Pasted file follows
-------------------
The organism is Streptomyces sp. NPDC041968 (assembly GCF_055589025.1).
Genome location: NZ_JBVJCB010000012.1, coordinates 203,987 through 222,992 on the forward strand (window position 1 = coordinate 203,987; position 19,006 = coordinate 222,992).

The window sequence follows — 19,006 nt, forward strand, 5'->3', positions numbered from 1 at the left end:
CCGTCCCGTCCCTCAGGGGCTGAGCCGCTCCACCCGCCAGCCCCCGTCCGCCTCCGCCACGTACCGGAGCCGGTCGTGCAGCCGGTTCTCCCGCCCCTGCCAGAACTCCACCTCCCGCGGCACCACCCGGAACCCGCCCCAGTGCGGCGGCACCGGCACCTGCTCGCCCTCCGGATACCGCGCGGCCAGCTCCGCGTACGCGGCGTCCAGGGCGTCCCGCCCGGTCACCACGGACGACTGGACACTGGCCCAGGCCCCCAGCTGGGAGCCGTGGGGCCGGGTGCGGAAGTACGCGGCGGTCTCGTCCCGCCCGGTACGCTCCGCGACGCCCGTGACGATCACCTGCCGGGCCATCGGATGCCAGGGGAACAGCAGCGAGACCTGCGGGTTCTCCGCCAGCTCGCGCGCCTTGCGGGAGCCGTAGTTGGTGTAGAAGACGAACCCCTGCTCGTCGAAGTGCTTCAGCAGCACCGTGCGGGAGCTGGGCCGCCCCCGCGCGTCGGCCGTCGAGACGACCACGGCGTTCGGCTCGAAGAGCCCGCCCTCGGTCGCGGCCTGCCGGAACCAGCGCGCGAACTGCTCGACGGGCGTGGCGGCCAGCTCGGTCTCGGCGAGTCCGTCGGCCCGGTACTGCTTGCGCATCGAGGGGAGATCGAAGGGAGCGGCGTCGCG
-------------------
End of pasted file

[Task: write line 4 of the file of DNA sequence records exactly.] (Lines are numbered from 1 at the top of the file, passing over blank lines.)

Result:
CCGTCCCGTCCCTCAGGGGCTGAGCCGCTCCACCCGCCAGCCCCCGTCCGCCTCCGCCACGTACCGGAGCCGGTCGTGCAGCCGGTTCTCCCGCCCCTGCCAGAACTCCACCTCCCGCGGCACCACCCGGAACCCGCCCCAGTGCGGCGGCACCGGCACCTGCTCGCCCTCCGGATACCGCGCGGCCAGCTCCGCGTACGCGGCGTCCAGGGCGTCCCGCCCGGTCACCACGGACGACTGGACACTGGCCCAGGCCCCCAGCTGGGAGCCGTGGGGCCGGGTGCGGAAGTACGCGGCGGTCTCGTCCCGCCCGGTACGCTCCGCGACGCCCGTGACGATCACCTGCCGGGCCATCGGATGCCAGGGGAACAGCAGCGAGACCTGCGGGTTCTCCGCCAGCTCGCGCGCCTTGCGGGAGCCGTAGTTGGTGTAGAAGACGAACCCCTGCTCGTCGAAGTGCTTCAGCAGCACCGTGCGGGAGCTGGGCCGCCCCCGCGCGTCGGCCGTCGAGACGACCACGGCGTTCGGCTCGAAGAGCCCGCCCTCGGTCGCGGCCTGCCGGAACCAGCGCGCGAACTGCTCGACGGGCGTGGCGGCCAGCTCGGTCTCGGCGAGTCCGTCGGCCCGGTACTGCTTGCGCATCGAGGGGAGATCGAAGGGAGCGGCGTCGCG